Surnames Categorized "English adjectives"

This is a list of surnames in which the categories include English adjectives.
usage
source
Bass English
English cognate of Basso.
Bayer German
Originally denoted a person from Bavaria, from its German name Bayern.
Best 1 English
Derived from Middle English beste meaning "beast", an occupational name for a keeper of animals or a nickname for someone who acted like a beast. A famous bearer of this surname was soccer legend George Best (1946-2005).
Black English
Means either "black" (from Old English blæc) or "pale" (from Old English blac). It could refer to a person with a pale or a dark complexion, or a person who worked with black dye.
Blue English
From a nickname for a person with blue eyes or blue clothing.
Brasher English
Means "brass worker", derived from Old English bræs "brass".
Brown English
Originally a nickname for a person who had brown hair or skin. A notable bearer is Charlie Brown from the Peanuts comic strip by Charles Schulz.
Brunet French
From a diminutive of French brun meaning "brown".
Clement English
Derived from the given name Clement.
Close English
From Middle English clos meaning "enclosure", a topographic name for someone who lived near a courtyard or farmyard.
Coy English
Means "quiet, shy, coy" from Middle English coi.
Crisp English
English cognate of Crespo.
Durant English, French
Variation of Durand.
Elder English
Derived from Old English ealdra meaning "older", used to distinguish two people who had the same name.
English English
Denoted a person who was of English heritage. It was used to distinguish people who lived in border areas (for example, near Wales or Scotland). It was also used to distinguish an Anglo-Saxon from a Norman.
Foster 4 English
Nickname given to a person who was a foster child or foster parent.
Frank 1 English
Derived from the given name Frank.
Frank 2 English
From Old English franc meaning "free".
French English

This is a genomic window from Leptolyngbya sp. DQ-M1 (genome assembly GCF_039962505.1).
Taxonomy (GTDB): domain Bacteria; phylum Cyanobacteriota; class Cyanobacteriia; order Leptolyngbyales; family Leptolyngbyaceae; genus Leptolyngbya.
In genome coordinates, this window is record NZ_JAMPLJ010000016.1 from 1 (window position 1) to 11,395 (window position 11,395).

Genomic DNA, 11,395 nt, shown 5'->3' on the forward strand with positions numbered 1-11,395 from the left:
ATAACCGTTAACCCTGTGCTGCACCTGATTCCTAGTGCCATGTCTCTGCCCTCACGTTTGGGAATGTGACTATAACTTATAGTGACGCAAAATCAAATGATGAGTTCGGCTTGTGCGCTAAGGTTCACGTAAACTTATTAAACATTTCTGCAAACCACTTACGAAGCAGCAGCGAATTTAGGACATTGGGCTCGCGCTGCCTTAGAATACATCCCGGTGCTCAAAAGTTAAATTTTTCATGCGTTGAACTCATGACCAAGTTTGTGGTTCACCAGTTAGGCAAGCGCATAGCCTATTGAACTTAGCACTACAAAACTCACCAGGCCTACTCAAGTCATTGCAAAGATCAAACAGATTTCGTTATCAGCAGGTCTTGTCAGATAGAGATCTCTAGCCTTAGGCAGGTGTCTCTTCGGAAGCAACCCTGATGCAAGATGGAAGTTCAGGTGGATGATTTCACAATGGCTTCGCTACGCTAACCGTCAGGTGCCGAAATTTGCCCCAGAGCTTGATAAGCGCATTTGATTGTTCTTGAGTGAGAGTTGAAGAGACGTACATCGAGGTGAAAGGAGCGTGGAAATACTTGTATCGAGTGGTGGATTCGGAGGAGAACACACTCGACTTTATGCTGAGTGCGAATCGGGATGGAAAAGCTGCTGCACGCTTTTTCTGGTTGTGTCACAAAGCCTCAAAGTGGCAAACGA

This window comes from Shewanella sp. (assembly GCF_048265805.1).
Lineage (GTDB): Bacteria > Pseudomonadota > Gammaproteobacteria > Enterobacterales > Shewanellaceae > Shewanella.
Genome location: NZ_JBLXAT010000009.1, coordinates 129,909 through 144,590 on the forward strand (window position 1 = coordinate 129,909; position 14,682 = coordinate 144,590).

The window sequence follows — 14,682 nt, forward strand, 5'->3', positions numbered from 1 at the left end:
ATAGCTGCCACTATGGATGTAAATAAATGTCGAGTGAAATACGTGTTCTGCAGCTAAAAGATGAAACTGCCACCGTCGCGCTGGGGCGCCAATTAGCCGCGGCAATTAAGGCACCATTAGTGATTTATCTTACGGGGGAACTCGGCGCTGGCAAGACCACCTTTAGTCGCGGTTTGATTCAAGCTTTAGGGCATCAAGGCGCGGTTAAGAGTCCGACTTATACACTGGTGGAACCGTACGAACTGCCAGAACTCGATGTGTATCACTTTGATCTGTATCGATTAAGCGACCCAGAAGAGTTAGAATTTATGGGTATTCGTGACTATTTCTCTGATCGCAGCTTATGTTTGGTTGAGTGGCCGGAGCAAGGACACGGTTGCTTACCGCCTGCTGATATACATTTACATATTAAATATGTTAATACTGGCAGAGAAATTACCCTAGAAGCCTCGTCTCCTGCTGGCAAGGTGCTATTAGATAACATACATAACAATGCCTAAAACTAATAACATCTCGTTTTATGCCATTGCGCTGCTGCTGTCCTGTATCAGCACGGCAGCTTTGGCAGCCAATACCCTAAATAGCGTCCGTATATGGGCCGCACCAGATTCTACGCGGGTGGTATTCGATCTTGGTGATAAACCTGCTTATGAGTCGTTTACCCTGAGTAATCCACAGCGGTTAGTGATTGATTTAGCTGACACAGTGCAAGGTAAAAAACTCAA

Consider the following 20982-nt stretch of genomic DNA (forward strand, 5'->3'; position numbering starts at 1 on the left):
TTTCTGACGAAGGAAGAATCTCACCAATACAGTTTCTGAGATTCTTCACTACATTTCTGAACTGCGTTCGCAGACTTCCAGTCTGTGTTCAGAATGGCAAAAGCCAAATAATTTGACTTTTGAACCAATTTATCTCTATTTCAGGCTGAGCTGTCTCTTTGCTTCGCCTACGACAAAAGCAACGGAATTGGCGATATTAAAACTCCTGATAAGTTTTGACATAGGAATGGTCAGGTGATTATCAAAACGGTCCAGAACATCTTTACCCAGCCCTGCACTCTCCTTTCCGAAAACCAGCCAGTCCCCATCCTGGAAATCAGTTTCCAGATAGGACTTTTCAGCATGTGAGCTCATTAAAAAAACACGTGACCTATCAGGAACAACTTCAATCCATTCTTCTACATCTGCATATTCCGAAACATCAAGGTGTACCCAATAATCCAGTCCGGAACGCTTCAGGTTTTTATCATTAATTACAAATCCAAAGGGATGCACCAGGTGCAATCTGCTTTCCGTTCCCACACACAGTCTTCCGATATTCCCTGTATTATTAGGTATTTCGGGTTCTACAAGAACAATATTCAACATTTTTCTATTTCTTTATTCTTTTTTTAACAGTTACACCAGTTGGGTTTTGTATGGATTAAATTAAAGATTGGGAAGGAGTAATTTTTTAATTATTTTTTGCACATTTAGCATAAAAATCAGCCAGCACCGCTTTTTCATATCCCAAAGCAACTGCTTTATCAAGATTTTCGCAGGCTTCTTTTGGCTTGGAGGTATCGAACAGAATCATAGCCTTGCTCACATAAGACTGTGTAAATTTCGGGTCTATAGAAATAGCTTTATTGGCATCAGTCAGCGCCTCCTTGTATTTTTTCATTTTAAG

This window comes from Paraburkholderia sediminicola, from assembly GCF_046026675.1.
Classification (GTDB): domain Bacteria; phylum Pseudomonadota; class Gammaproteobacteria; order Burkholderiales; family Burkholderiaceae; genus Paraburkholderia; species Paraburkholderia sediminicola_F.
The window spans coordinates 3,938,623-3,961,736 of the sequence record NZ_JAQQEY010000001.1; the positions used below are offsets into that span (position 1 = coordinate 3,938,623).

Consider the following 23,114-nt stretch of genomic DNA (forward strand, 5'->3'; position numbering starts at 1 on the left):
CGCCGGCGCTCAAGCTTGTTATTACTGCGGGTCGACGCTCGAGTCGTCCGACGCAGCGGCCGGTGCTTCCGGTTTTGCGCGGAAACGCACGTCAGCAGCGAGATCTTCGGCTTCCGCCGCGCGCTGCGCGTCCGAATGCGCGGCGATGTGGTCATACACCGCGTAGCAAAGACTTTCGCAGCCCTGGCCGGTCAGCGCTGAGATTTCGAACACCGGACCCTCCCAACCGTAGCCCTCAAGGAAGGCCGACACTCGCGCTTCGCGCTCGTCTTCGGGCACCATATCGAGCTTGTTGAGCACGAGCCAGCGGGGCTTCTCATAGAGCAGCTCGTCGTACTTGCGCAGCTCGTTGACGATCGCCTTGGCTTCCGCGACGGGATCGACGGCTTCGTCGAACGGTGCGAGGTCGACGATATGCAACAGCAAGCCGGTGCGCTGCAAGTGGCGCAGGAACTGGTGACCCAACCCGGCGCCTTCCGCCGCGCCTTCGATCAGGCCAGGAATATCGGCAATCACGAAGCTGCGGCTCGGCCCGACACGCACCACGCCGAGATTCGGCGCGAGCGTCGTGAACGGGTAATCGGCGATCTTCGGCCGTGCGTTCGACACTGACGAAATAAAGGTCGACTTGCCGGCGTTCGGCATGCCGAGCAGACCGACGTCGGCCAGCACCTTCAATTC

Originally denoted a French person, from Middle English Frensch, Old English Frencisc.
Fried German
Derived from the given name Friedrich.
Fuller English
Occupational name for a fuller, a person who thickened and cleaned coarse cloth by pounding it. It is derived via Middle English from Latin fullo.
Gentile Italian
From a nickname meaning "gentle, kind" in Italian.
Gold English, German, Jewish
From Old English and Old High German gold meaning "gold", an occupational name for someone who worked with gold or a nickname for someone with yellow hair. As a Jewish name it is ornamental.
Good English
From a nickname meaning "good", referring to a kindly person.
Gray English
From a nickname for a person who had grey hair or grey clothes.
Green English
Descriptive name for someone who often wore the colour green or someone who lived near the village green.
Grey English
Variant of Gray.
Gross German
Variant of Groß.
Grosser German
Variant of Groß.
Haggard English
From a nickname meaning "wild, untamed, worn", from Old French, ultimately from a Germanic root.
Hale English
Derived from Old English halh meaning "nook, recess, hollow".
Hardy English, French
From Old French and Middle English hardi meaning "bold, daring, hardy", from the Germanic root *harduz.
Keen English
From Old English cene meaning "bold, brave".
Key 1 English
Variant of Kay 1 or Kay 2.
Lacy English
Variant of Lacey.
Lee 1 English
Originally given to a person who lived on or near a leah, Old English meaning "woodland, clearing".
Little English